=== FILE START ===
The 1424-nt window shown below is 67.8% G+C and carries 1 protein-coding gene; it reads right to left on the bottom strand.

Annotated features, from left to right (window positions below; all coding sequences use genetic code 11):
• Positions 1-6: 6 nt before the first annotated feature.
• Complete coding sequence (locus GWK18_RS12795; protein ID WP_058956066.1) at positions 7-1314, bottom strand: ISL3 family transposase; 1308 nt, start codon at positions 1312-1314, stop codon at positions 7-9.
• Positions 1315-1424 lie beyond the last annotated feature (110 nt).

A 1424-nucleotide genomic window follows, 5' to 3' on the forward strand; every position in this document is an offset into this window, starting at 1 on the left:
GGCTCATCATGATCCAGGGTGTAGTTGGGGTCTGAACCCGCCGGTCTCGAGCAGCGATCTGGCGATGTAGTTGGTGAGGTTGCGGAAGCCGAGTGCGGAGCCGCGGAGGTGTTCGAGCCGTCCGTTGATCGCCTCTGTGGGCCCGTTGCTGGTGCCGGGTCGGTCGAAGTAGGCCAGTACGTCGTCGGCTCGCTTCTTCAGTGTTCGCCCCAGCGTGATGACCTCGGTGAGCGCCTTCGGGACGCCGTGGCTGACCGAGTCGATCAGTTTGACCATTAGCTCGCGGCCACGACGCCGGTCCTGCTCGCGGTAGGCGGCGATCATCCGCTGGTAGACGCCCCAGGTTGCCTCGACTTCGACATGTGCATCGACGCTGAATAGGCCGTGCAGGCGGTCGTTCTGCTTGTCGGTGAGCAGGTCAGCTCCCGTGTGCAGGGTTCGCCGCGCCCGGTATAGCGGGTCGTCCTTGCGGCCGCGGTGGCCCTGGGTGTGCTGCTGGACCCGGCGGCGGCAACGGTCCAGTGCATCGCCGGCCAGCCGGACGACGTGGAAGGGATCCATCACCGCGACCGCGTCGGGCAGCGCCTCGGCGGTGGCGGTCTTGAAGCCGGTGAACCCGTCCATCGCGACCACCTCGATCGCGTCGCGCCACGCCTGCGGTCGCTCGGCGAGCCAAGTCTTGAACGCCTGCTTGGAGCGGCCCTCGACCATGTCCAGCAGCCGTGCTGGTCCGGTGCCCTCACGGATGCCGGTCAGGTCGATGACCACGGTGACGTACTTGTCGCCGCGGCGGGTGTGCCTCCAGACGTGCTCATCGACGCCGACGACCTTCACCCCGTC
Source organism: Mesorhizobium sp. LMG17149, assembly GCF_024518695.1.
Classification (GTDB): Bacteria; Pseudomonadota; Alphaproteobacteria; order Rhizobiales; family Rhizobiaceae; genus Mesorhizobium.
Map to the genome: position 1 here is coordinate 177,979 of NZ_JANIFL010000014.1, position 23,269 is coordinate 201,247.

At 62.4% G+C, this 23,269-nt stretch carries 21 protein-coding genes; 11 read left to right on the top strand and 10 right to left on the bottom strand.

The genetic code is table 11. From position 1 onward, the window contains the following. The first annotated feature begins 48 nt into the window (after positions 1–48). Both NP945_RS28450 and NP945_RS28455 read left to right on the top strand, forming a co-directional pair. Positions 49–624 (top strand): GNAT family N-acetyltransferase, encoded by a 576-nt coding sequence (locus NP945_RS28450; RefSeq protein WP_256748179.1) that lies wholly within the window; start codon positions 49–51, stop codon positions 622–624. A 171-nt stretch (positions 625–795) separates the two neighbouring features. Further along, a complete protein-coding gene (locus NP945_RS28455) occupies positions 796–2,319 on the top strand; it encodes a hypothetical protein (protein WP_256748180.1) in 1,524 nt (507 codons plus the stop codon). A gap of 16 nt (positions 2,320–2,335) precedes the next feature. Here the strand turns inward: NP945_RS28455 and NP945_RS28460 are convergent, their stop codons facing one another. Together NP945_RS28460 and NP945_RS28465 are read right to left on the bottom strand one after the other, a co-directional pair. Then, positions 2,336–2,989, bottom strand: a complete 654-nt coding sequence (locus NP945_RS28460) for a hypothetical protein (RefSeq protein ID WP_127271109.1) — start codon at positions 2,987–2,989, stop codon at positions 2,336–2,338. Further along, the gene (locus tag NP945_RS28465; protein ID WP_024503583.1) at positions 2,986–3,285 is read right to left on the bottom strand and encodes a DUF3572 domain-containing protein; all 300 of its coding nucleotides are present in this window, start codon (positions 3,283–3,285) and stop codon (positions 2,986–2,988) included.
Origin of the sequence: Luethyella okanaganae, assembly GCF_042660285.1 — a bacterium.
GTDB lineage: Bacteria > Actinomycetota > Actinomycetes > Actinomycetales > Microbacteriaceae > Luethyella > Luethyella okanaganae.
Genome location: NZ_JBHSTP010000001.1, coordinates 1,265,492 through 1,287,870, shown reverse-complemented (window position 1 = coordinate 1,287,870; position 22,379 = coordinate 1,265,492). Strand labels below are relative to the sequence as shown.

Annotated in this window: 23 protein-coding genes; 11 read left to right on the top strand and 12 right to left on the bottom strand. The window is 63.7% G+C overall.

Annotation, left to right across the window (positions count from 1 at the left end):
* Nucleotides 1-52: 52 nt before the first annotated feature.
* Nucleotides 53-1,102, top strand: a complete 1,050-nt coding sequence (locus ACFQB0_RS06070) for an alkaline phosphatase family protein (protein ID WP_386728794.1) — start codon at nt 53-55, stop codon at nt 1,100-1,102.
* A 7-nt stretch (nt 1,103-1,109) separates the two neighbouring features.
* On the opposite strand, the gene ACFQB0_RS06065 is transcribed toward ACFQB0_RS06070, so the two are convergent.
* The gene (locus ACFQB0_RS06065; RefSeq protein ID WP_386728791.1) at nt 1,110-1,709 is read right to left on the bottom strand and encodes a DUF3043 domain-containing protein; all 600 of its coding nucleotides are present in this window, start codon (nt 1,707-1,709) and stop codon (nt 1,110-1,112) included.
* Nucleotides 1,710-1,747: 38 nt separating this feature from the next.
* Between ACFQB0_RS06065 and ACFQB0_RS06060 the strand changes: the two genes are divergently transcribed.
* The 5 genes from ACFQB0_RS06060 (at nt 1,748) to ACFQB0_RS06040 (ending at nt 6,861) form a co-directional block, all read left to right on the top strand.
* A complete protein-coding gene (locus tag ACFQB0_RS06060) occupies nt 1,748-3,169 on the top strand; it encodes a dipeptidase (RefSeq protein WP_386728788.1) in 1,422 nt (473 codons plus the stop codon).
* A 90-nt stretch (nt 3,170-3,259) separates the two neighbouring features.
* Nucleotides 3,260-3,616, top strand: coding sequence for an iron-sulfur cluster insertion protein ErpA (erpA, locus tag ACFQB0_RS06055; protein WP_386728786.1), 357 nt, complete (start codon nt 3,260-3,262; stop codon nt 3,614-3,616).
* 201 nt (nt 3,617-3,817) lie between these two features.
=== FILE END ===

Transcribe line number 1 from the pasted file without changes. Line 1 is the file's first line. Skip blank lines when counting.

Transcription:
The 1424-nt window shown below is 67.8% G+C and carries 1 protein-coding gene; it reads right to left on the bottom strand.